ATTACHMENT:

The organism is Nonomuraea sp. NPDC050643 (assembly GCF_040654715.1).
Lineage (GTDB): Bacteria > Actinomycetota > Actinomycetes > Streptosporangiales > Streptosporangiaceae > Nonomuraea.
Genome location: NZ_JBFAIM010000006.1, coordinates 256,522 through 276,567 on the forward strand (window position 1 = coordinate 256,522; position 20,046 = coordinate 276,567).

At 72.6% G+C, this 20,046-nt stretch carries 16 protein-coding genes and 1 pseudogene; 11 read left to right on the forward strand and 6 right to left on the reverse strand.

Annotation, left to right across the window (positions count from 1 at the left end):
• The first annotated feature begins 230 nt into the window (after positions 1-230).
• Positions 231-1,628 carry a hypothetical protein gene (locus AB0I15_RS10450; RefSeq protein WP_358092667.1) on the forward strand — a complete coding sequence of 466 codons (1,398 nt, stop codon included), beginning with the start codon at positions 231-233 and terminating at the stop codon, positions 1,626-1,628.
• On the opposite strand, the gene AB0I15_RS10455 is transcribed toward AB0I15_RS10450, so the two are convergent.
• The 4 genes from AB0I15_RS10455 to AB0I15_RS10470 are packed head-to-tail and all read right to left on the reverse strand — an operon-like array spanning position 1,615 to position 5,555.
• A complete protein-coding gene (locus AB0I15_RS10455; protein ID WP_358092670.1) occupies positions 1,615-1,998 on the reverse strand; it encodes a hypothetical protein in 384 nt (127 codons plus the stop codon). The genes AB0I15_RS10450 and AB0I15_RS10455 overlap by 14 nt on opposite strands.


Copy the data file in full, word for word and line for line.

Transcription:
The organism is Nonomuraea sp. NPDC050643 (assembly GCF_040654715.1).
Lineage (GTDB): Bacteria > Actinomycetota > Actinomycetes > Streptosporangiales > Streptosporangiaceae > Nonomuraea.
Genome location: NZ_JBFAIM010000006.1, coordinates 256,522 through 276,567 on the forward strand (window position 1 = coordinate 256,522; position 20,046 = coordinate 276,567).

At 72.6% G+C, this 20,046-nt stretch carries 16 protein-coding genes and 1 pseudogene; 11 read left to right on the forward strand and 6 right to left on the reverse strand.

Annotation, left to right across the window (positions count from 1 at the left end):
• The first annotated feature begins 230 nt into the window (after positions 1-230).
• Positions 231-1,628 carry a hypothetical protein gene (locus AB0I15_RS10450; RefSeq protein WP_358092667.1) on the forward strand — a complete coding sequence of 466 codons (1,398 nt, stop codon included), beginning with the start codon at positions 231-233 and terminating at the stop codon, positions 1,626-1,628.
• On the opposite strand, the gene AB0I15_RS10455 is transcribed toward AB0I15_RS10450, so the two are convergent.
• The 4 genes from AB0I15_RS10455 to AB0I15_RS10470 are packed head-to-tail and all read right to left on the reverse strand — an operon-like array spanning position 1,615 to position 5,555.
• A complete protein-coding gene (locus AB0I15_RS10455; protein ID WP_358092670.1) occupies positions 1,615-1,998 on the reverse strand; it encodes a hypothetical protein in 384 nt (127 codons plus the stop codon). The genes AB0I15_RS10450 and AB0I15_RS10455 overlap by 14 nt on opposite strands.